OKLAHOMA CITY – In an effort to increase the number of districts providing an in-person learning option, Gov. Kevin Stitt on Tuesday announced a policy change.
However, not all state education leaders are in agreement with it.
Districts which require masks will no longer have to quarantine for two weeks if a person is exposed to COVID-19, unless the individual is showing symptoms, Stitt said.
“Schools should continue to require quarantines for exposed students in situations where masking and distancing protocols were not followed,” said Health Commissioner Dr. Lance Frye.
The new quarantine policy does not apply if exposure occurs during an after-school activity or in sports, Frye said.
Most districts have been open and returned to in-person learning this week, which is the right call, Stitt said.
“Sadly, just a few blocks can make a big difference in the world,” Stitt said. “Students in Broken Arrow were able to go to school for 66 days in the fall semester. The state’s largest high school found a way to get this done.”
The district, said Stitt, was determined to provide in-person learning opportunities for students.
“Just minutes away, Tulsa Public Schools, their high schoolers haven’t been in the building for 305 days ... 305 days, all because you live a couple blocks the wrong direction,” Stitt said.
The governor maintained school closures features many harmful consequences, such as preventing student access to mental and social services and decreased reporting on child abuse.
“And it widens achievement gaps that already exist across income levels and races,” he said.
Frye said the state will be “doubling the amount of tests provided to schools to encourage frequent testing to catch positive cases early.”
State Superintendent Joy Hofmeister was asked about her reaction to the announcement.
“While this option underscores the need for mask requirements in school, I cannot in good conscience support ignoring quarantine guidelines from the CDC and other infectious disease experts,” she said in a written statement. “There is no doubt we all want our students and teachers to be safely in the classroom, but COVID is raging in Oklahoma.
“In-person instruction is critical and so is mitigating the spread of the virus. They are not mutually exclusive.”
Oklahoma Education Association President Alicia Priest said Stitt’s remarks were confusing.
“He calls for no quarantining when there is a mask policy but won’t demand strong mask policies,” Priest said.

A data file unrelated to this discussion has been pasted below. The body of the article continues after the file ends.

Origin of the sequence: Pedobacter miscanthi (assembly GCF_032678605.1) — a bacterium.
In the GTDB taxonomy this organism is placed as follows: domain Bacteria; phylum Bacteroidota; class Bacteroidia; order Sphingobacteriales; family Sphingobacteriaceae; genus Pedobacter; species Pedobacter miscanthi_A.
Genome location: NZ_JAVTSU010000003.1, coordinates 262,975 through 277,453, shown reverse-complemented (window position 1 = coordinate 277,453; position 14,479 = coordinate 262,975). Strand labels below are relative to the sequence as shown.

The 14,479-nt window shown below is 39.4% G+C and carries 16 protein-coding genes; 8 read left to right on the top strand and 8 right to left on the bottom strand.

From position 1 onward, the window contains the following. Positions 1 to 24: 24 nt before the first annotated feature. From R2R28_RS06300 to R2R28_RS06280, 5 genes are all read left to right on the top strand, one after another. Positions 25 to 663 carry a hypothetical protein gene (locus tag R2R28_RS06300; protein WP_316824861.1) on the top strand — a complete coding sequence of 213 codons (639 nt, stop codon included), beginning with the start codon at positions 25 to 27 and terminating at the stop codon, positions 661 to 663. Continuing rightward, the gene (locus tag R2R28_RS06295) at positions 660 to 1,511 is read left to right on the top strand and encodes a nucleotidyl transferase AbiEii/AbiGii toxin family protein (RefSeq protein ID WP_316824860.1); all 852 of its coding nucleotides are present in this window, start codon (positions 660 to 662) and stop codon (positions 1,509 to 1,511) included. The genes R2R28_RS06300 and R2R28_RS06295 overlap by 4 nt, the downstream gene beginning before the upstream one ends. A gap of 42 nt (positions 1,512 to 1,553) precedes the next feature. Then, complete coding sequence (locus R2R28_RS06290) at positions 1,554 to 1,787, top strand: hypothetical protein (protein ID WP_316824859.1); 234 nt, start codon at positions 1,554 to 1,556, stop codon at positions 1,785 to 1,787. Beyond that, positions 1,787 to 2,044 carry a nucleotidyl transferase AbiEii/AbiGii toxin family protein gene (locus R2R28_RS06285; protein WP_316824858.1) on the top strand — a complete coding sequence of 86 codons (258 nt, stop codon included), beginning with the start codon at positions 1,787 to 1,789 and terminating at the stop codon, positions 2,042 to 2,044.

In addition, he preaches local control, unless he disagrees with it, she said.
“Local school boards, who listen to parents in their communities, are the decision makers for our Oklahoma schools,” she said.
Tulsa Public Schools are currently in distance learning for the next several weeks.
Pre-K through third grade can return to in-person learning on Jan. 25, while grades four through 12 can return Feb. 1, said Lauren Partain Barber, a TPS spokeswoman.
“Throughout the pandemic, our district leaders have been consistent,” Tulsa Public Schools and the Tulsa Classroom Teachers Association said in a joint statement. “When making decisions, we use science and data, and we follow the guidance of our public health professionals.
“The COVID rates for Tulsa County and all of Oklahoma are at their highest point. In fact, Oklahoma is again a ‘top ten’ state for COVID cases and positivity rates, and there is no indication that rates will decline soon particularly since we have no state mask requirement.”
Stitt has repeatedly declined to issue a statewide mask mandate, saying he didn’t believe it could be enforced, though he supported local control on face-coverings.
Bixby Schools, in response to Stitt’s announcement, said it “had no advance knowledge of this information prior to the governor’s press conference this afternoon and are awaiting final written guidance from the state before making any changes to our existing protocol.”
“Should this guidance result in any changes to our current protocol, we will communicate with employees and families,” the district said in a statement.